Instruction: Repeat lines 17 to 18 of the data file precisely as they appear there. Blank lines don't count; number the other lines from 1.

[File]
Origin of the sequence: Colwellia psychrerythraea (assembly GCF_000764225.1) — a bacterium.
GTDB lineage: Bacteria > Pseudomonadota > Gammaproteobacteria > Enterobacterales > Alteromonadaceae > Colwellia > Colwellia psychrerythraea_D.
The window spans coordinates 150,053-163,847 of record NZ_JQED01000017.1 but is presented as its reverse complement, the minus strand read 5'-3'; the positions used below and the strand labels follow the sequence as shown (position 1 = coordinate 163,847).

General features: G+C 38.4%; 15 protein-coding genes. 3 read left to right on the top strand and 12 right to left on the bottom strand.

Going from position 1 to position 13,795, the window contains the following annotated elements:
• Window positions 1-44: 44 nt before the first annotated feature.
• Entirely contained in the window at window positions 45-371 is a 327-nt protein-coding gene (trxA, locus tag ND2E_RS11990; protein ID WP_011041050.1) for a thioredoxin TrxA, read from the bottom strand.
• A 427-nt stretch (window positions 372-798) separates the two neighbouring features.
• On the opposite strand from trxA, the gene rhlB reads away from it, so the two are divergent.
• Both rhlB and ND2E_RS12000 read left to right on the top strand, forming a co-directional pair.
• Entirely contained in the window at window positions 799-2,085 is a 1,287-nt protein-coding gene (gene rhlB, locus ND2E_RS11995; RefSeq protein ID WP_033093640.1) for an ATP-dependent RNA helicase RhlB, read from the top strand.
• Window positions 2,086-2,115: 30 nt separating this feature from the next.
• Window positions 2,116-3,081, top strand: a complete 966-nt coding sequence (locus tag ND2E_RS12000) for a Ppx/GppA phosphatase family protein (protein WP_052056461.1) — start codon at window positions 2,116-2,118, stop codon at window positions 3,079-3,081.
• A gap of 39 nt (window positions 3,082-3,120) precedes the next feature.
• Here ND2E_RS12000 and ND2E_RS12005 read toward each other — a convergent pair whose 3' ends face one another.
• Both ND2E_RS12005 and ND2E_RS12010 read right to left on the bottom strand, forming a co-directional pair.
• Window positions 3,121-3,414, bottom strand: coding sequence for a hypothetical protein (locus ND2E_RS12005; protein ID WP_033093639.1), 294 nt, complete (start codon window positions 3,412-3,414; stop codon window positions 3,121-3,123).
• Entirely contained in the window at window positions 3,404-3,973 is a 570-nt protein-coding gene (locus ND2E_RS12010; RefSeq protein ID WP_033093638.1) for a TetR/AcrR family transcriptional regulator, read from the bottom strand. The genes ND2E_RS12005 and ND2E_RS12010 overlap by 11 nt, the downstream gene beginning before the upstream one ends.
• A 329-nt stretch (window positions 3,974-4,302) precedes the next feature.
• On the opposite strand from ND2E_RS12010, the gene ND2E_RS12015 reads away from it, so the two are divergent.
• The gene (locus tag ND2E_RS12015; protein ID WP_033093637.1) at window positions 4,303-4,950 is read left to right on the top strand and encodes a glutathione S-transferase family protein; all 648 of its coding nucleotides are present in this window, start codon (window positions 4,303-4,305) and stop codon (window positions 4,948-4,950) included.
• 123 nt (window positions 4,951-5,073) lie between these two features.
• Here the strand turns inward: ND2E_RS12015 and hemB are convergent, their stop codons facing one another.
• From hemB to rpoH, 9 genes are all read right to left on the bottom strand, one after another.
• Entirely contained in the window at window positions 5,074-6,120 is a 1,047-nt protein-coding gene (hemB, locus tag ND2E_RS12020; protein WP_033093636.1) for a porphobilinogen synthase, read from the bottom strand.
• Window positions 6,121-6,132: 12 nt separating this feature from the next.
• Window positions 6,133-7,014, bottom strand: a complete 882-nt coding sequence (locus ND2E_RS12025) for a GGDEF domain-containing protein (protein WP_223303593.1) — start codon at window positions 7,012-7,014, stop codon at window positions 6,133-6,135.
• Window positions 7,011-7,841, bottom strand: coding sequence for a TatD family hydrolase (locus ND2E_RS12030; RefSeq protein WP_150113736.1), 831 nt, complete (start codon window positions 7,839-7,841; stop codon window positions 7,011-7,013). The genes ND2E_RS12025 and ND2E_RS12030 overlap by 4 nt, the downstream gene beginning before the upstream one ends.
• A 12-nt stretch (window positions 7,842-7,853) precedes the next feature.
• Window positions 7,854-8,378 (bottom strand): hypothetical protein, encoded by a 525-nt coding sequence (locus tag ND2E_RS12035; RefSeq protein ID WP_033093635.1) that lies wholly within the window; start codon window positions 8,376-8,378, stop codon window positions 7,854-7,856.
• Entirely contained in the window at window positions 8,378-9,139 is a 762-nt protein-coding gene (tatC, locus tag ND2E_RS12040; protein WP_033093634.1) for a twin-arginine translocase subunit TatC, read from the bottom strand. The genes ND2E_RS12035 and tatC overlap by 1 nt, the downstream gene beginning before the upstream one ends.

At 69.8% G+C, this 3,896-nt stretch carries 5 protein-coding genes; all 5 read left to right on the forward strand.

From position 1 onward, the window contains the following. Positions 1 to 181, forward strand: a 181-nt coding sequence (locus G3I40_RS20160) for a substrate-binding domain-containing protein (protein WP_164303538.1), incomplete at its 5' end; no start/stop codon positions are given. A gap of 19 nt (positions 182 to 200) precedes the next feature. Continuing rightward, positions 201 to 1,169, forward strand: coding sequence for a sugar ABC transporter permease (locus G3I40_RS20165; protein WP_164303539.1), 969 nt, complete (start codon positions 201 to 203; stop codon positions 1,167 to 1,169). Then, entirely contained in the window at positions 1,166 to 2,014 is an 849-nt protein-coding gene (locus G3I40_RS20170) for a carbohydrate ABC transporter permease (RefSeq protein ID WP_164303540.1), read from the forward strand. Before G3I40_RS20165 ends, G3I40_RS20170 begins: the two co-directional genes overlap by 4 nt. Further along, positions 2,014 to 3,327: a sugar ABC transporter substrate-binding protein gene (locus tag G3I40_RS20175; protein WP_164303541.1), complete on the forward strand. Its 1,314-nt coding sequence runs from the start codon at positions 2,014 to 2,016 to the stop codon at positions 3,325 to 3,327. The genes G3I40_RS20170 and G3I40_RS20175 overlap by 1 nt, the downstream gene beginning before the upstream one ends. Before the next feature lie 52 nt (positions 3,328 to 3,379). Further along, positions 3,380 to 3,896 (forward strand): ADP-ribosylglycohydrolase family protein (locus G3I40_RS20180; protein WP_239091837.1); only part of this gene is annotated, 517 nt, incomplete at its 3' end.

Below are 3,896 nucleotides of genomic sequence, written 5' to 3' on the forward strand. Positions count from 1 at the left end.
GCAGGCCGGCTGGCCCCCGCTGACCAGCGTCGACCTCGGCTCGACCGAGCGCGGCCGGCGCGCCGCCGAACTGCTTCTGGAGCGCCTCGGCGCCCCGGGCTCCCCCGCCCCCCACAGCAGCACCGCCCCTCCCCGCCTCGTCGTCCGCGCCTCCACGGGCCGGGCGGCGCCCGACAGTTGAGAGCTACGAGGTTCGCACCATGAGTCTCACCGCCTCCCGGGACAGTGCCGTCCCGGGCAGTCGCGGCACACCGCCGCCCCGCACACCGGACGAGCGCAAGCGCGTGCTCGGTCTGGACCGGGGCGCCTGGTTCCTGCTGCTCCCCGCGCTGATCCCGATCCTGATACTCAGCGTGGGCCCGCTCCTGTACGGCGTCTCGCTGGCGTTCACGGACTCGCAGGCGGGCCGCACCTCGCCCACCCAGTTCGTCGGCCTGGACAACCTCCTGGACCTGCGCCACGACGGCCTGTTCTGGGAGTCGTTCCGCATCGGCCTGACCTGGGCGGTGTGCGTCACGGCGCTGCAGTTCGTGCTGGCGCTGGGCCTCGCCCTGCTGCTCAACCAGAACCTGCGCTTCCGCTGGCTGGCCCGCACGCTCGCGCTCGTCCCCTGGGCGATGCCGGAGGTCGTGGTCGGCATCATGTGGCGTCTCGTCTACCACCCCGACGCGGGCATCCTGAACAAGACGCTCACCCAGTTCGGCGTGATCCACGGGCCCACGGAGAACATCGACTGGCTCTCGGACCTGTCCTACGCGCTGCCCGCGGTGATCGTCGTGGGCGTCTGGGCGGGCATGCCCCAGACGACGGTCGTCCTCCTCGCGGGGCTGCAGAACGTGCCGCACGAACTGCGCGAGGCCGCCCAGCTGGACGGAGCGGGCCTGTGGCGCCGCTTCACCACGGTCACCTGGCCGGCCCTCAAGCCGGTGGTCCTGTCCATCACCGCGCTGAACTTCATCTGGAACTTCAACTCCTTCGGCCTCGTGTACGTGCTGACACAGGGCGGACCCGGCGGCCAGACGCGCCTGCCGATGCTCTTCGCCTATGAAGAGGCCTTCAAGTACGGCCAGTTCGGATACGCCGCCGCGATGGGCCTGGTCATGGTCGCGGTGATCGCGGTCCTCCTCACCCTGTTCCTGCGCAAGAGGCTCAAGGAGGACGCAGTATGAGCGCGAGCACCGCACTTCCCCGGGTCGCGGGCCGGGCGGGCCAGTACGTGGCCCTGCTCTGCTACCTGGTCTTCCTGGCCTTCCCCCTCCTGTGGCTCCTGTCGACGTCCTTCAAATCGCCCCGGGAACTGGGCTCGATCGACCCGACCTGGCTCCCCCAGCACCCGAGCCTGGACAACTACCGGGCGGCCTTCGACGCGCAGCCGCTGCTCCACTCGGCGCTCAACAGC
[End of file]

• Window positions 3,121-3,414, bottom strand: coding sequence for a hypothetical protein (locus ND2E_RS12005; protein ID WP_033093639.1), 294 nt, complete (start codon window positions 3,412-3,414; stop codon window positions 3,121-3,123).
• Entirely contained in the window at window positions 3,404-3,973 is a 570-nt protein-coding gene (locus ND2E_RS12010; RefSeq protein ID WP_033093638.1) for a TetR/AcrR family transcriptional regulator, read from the bottom strand. The genes ND2E_RS12005 and ND2E_RS12010 overlap by 11 nt, the downstream gene beginning before the upstream one ends.